Alabama is mortal. This makes sense intuitively, because Nick Saban is human and his players (except maybe Evan Neal) are human. But throughout the final three quarters of that 31-29 showdown in the Swamp, Alabama wasn’t just theoretically mortal. Instead, its flaws were visible.
The ground game ran into its share of brick walls against Brenton Cox and the Florida defensive front, though Brian Robinson Jr. and Jase McClellan ultimately converted the key third-down runs they needed.
Bryce Young seemed overwhelmed at times by the deafening Florida crowd, though his three TD passes in the first quarter gave the Tide the cushion it needed to survive.
The defense bent often and broke occasionally throughout a frenetic and physical second half, but when Florida needed a two-point conversion to tie the game with 3:10 left to play, Bama made the stop.
And Florida exposed these cracks with the QB its fans wanted benched, with a defensive coordinator who’s spent a decade as an SEC punchline. There was nothing fancy like date night at Applebee’s (why, why won’t that song go away?), just relentless, physical football. And the Gators came oh-so-close to ripping the top off this college football season.
People often forget Rocky lost his first fight with Apollo Creed, and Taylor Swift still took home the 2009 VMA, despite Kanye’s eloquent plea for sanity. There are no moral victories, only losses with an upside.
Florida suffered a loss Saturday, but there was upside — for the Gators, and also for the world of college football. It’s no surprise, Florida wants a rematch. If Dan Mullen is Darth Vader, it’s not until the second movie he cuts Luke’s hand off and encases Bryce Young in carbonite. Alabama is mortal and, as the wise philosopher Lloyd Christmas once suggested, we’re telling you there’s a chance.
There’s a chance Alabama won’t dominate the sport again as it did in 2020, as it has with few exceptions for the past 13 seasons. There’s a chance that all the coaching turnover and all the early departures to the NFL and the endless targets pinned to their chests will finally catch up with the Tide.
There’s a chance this season could be defined by the next wave of contenders. Oregon and Texas A&M, Georgia and Iowa all won easily. Penn State smothered Auburn in a sea of white, so confident of its dominance it could afford to punt on third down. James Franklin can now rightly ask USC to put another zero on that contract offer. It helped that Auburn used an old Gus Malzahn playbook on that final goal-to-go drive.
There’s a chance that, for the first time in years, some true underdogs could find their way to the penthouse. Cincinnati made its case against a Power 5 foe. Michigan State is 3-0. Michigan has been dominant. Rutgers has given New Jersey nearly as much to look forward to as the new “Sopranos” movie.
These are heady times in college football. If Saturday didn’t reshuffle the deck, it at least showed the game wasn’t rigged, and the house doesn’t always win. (In this analogy, Kansas is chain-smoking at the penny slots.)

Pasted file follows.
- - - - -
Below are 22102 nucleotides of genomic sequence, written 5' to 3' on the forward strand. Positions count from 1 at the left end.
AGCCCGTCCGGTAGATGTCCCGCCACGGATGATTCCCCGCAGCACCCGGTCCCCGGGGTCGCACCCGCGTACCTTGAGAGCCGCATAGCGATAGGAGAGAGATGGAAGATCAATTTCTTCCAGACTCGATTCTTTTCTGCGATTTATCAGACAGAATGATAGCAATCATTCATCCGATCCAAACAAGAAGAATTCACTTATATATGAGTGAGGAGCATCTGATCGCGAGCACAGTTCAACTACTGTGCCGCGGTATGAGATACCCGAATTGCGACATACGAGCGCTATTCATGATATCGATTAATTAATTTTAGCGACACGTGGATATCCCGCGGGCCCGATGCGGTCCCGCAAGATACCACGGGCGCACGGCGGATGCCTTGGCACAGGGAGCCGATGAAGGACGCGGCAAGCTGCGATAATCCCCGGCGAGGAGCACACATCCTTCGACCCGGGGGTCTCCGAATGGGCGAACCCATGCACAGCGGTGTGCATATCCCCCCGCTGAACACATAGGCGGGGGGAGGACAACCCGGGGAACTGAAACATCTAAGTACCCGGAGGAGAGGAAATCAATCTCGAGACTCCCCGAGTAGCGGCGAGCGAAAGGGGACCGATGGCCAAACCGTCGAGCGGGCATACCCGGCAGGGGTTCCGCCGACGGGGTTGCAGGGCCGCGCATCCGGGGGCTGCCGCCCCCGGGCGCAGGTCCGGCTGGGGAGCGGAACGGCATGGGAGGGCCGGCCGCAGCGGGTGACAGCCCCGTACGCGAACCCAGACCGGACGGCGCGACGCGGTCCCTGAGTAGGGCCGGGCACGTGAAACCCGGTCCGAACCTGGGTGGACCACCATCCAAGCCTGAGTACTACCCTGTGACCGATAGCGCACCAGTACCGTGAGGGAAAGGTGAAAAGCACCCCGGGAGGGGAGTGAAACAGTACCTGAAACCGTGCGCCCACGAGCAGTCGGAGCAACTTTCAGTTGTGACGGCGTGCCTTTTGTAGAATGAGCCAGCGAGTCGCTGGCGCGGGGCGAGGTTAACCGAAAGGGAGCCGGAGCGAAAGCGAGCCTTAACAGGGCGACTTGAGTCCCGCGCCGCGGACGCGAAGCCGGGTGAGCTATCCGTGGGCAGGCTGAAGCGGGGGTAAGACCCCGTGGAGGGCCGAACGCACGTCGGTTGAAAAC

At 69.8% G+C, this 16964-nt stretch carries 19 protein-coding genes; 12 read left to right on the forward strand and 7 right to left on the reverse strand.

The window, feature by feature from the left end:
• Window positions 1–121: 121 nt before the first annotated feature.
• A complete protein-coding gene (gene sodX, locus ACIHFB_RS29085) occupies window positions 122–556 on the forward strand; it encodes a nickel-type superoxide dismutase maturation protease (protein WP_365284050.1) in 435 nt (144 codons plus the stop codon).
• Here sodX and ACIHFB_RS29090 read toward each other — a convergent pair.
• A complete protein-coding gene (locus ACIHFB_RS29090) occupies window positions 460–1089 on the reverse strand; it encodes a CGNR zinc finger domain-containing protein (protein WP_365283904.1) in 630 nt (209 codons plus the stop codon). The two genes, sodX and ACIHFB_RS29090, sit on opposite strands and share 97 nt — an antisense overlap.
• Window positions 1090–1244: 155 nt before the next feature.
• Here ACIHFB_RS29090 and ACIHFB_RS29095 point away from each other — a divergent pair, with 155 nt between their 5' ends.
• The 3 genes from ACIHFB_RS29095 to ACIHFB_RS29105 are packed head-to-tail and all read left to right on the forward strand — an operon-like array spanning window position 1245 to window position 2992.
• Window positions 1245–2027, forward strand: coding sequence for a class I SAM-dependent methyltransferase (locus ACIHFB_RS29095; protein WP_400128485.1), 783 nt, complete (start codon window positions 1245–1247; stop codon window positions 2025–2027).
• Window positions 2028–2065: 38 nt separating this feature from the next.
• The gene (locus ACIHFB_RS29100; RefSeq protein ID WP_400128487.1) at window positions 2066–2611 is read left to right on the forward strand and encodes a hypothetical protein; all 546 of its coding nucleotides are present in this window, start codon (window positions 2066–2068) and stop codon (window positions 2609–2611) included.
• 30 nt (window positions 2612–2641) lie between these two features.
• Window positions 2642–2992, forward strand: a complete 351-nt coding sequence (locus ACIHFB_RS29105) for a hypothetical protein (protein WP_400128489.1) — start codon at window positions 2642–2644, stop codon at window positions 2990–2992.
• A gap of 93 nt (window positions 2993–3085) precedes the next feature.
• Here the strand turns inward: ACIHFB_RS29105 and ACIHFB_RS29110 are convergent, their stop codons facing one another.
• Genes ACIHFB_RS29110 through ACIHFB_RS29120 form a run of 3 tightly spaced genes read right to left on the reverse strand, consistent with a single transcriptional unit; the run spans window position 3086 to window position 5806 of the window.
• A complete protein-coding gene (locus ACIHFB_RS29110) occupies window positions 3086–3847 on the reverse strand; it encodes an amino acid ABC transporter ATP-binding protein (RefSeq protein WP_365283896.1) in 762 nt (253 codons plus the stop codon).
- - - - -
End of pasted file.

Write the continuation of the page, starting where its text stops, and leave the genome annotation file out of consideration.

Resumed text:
But, there’s an even greater chance that Saban was simply toying with us, convincing us to let our guard down, giving his team a quick dose of rat poison repellant before Alabama again emerges as an unstoppable force overwhelming the college football season with the same ferocity as that horrific Applebee’s commercial (please, make it stop!).
This is still Alabama, after all. Saban and Co. are just fine watching you celebrate a moral victory. He’ll take the ones that count in the standings.
Clemson’s offense is sputtering. Ohio State’s defense is a mess. Spencer Rattler‘s Heisman hopes are running thin. Is it time for fans to panic? We dig into the numbers to find out.
Panic level: There’s a hole dug in the desert
We’re three games into the season, and D.J. Uiagalelei has more interceptions than TDs. The ground game has gone nowhere. Against two FBS foes, Clemson has a grand total of two touchdowns. It’s one thing to struggle against an elite Georgia defense. It’s one thing to play a bit flat against an FCS opponent. It’s another thing to have seven points on the board midway through the fourth quarter against a team that lost to Northern Illinois. The lack of a downfield passing game (Clemson didn’t have a completion of more than 17 yards Saturday) and the inability for the offensive line to open running lanes (the Tigers averaged 4 yards per carry) has put offensive coordinator Tony Elliott in an impossible position. Uiagalelei has a huge arm, but if there’s no one open downfield, it doesn’t matter. Will Shipley is an emerging star, but he can’t consistently move through a stacked box. Without another big-stage game left on the schedule, Clemson needs style points. Right now, Clemson’s style amounts to cargo shorts and a fanny pack.
Panic level: The check engine light is on